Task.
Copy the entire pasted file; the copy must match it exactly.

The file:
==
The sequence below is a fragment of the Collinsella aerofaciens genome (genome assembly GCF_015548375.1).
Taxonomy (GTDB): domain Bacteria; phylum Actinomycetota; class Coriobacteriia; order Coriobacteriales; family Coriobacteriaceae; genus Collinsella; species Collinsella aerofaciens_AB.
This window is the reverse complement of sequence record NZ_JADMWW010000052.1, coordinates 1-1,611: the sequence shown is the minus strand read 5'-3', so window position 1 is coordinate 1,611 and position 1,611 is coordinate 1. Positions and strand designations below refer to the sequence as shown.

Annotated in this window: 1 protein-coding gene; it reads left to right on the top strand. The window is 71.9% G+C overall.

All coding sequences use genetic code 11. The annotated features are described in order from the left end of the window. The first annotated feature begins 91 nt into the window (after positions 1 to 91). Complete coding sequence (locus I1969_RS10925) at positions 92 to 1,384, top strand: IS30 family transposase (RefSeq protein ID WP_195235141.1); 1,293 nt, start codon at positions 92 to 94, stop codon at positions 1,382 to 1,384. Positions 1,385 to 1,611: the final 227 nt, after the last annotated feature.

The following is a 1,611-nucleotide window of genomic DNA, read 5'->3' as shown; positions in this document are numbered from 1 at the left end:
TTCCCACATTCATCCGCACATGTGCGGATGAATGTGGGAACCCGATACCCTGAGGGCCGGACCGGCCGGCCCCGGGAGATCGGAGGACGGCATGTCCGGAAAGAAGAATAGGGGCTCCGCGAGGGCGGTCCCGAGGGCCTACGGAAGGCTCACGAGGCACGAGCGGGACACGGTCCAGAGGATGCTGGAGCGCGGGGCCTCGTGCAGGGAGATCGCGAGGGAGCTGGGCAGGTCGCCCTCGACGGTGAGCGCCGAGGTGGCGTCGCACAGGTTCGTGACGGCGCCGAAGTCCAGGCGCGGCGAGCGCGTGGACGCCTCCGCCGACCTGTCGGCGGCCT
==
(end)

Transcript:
The sequence below is a fragment of the Collinsella aerofaciens genome (genome assembly GCF_015548375.1).
Taxonomy (GTDB): domain Bacteria; phylum Actinomycetota; class Coriobacteriia; order Coriobacteriales; family Coriobacteriaceae; genus Collinsella; species Collinsella aerofaciens_AB.
This window is the reverse complement of sequence record NZ_JADMWW010000052.1, coordinates 1-1,611: the sequence shown is the minus strand read 5'-3', so window position 1 is coordinate 1,611 and position 1,611 is coordinate 1. Positions and strand designations below refer to the sequence as shown.

Annotated in this window: 1 protein-coding gene; it reads left to right on the top strand. The window is 71.9% G+C overall.

All coding sequences use genetic code 11. The annotated features are described in order from the left end of the window. The first annotated feature begins 91 nt into the window (after positions 1 to 91). Complete coding sequence (locus I1969_RS10925) at positions 92 to 1,384, top strand: IS30 family transposase (RefSeq protein ID WP_195235141.1); 1,293 nt, start codon at positions 92 to 94, stop codon at positions 1,382 to 1,384. Positions 1,385 to 1,611: the final 227 nt, after the last annotated feature.

The following is a 1,611-nucleotide window of genomic DNA, read 5'->3' as shown; positions in this document are numbered from 1 at the left end:
TTCCCACATTCATCCGCACATGTGCGGATGAATGTGGGAACCCGATACCCTGAGGGCCGGACCGGCCGGCCCCGGGAGATCGGAGGACGGCATGTCCGGAAAGAAGAATAGGGGCTCCGCGAGGGCGGTCCCGAGGGCCTACGGAAGGCTCACGAGGCACGAGCGGGACACGGTCCAGAGGATGCTGGAGCGCGGGGCCTCGTGCAGGGAGATCGCGAGGGAGCTGGGCAGGTCGCCCTCGACGGTGAGCGCCGAGGTGGCGTCGCACAGGTTCGTGACGGCGCCGAAGTCCAGGCGCGGCGAGCGCGTGGACGCCTCCGCCGACCTGTCGGCGGCCT